Who are Chicanas?
Chicana refers to women of Mexican descent
born and/or raised in the United States. The term Chicana (and
Chicano) came into popular usage during the Chicano movimiento
of the 1960s and 70s as Mexican-American activists sought to define a
cultural and political identity for themselves. Some believe that the
term derives from the indigenous Mexica (Meh-sheik-a) tribes of
Mesoamerica; others point out that the term was used as a derogatory
reference to Mexican-Americans in the Southwest U.S. for many years,
until it was reappropriated by activists.
In the 1960s, the term was picked up by a generation of
activists to signify their uniquely American identity which meant two
things: 1) acknowledged and took pride in their Mexican heritage,
and 2) demanded that white America acknowledge historic and
persistent patterns of racial inequality in legal, political,
educational, and social opportunities for Mexican-Americans. A
Chicana or Chicano identity specifically rejects the idea that we must
deny our Mexican heritage in order to be a 'real' American. To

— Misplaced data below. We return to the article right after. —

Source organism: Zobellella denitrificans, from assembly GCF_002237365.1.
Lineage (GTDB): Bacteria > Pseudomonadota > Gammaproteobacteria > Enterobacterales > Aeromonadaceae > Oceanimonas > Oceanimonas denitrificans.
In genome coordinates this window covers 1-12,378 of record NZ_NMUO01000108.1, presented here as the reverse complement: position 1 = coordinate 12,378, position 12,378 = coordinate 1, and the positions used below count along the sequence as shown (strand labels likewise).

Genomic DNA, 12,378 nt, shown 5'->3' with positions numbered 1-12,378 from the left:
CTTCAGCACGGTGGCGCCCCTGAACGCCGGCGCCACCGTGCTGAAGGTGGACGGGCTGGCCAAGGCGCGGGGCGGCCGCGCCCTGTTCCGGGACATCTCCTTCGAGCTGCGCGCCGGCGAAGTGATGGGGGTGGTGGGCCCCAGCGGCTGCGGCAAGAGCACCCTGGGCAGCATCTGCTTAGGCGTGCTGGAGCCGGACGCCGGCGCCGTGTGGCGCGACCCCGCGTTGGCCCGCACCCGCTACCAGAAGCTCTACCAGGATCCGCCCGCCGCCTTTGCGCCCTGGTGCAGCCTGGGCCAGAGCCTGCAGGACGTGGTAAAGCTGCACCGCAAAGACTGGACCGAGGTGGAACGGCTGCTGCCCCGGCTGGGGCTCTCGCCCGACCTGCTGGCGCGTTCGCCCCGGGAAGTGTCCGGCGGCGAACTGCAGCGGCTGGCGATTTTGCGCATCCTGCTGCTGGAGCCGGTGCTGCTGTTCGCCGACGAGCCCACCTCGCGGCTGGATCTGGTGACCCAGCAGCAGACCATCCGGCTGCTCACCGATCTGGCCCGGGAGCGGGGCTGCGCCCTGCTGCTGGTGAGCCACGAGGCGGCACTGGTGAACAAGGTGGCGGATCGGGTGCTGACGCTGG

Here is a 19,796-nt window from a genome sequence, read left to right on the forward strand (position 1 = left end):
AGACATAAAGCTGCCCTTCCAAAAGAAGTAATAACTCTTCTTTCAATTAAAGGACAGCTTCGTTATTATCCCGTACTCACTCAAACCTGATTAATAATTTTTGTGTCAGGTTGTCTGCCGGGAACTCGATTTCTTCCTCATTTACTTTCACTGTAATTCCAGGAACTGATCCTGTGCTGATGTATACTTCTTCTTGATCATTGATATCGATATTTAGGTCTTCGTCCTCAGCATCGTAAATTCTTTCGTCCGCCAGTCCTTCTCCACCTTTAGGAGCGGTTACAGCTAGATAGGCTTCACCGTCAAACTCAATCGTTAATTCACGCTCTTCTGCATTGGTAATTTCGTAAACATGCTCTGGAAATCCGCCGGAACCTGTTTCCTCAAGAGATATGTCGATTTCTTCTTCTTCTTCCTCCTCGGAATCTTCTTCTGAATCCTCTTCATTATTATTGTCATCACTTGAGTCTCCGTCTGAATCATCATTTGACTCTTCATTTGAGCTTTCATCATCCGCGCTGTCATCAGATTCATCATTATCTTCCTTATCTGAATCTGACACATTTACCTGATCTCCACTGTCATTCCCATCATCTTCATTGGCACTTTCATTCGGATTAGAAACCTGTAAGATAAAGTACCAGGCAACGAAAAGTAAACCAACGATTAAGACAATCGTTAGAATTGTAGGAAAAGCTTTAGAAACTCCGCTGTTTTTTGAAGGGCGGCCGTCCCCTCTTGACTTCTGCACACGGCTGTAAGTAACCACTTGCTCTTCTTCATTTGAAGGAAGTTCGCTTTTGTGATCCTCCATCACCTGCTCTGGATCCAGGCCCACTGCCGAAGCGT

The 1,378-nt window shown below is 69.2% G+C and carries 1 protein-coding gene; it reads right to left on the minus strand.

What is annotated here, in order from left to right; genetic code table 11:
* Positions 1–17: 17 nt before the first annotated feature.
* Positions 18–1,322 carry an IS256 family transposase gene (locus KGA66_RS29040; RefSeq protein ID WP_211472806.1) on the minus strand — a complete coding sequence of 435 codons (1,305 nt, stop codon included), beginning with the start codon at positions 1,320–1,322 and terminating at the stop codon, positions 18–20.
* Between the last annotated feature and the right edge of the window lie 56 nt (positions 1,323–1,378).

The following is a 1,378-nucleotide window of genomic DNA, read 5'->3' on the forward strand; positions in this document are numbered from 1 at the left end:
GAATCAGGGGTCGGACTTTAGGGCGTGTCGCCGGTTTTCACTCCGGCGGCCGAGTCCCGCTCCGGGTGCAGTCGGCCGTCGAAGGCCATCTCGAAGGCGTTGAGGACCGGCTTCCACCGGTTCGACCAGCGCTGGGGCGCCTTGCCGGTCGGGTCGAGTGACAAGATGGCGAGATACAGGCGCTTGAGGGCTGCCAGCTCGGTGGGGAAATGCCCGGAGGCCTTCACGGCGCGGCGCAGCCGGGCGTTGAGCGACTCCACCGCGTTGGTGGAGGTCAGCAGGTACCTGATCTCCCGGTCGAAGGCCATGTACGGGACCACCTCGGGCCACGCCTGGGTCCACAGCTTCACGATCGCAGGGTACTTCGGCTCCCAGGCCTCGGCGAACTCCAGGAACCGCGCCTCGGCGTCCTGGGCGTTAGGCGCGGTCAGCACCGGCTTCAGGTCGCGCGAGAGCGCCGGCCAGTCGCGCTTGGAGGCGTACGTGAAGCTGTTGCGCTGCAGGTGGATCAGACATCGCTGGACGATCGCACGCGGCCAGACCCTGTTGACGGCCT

identify as Chicana means we are both Mexican and American.
It's important to realize that many women of Mexican descent call
themselves Mexicans, Mexicanas, Latinas, Mexican-American, or
even Hispanic for a variety of significant, often personal, reasons.
What's Chicana feminism?
Chicana feminism means almost as many different things as there are
different Chicanas. For the purposes of this space, Chicana feminism
can be defined as a critical framework which looks at inequalities
along lines of race, class, gender, and sexuality as they effect women
of Mexican descent in the United States. That means talking about
sexism, racism, homophobia, and poverty as interlinked issues.
Chicanas have launched important critiques of the Chicano movement,
the women's movement, and the gay/lesbian movement, challenging each
to think about the way racism, sexism, and homophobia are all embedded
and interconnected, not only in contemporary society, but in our own
movements as well.
How is Chicana feminism
You can look at a this
page on definitions of Chicana feminism by various Chicana
activists and scholars from Ana Nieto Gomez to Gloria Anzaldua (students
and other research paper writers should be sure to check it out).
Other Mexicana and Latina work which could be called precursors
to Chicana feminisms such as the writings of Sor Juana Ines de la Cruz
and other lesser known mexicanas.